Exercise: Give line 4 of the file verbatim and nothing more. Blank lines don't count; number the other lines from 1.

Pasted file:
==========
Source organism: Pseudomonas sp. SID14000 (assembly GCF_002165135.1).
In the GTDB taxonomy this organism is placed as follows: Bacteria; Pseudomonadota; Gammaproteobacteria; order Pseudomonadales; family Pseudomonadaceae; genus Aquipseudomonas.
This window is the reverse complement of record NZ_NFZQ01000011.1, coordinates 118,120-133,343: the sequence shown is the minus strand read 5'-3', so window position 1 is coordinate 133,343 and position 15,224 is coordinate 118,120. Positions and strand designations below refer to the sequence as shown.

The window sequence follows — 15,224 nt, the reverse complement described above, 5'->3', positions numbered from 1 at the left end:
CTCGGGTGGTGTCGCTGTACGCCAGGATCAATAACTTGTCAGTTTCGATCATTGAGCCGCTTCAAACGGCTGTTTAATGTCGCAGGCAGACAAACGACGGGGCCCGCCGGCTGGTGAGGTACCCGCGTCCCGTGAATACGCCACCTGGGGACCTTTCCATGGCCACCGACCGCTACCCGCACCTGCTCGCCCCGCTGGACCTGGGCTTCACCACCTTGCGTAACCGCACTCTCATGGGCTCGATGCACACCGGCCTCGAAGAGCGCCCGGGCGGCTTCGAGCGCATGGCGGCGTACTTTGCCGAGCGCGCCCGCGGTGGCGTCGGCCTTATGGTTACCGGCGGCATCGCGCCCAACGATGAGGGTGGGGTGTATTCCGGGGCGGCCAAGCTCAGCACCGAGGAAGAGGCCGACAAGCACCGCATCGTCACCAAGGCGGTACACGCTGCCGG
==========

The window sequence follows — 15,224 nt, the reverse complement described above, 5'->3', positions numbered from 1 at the left end: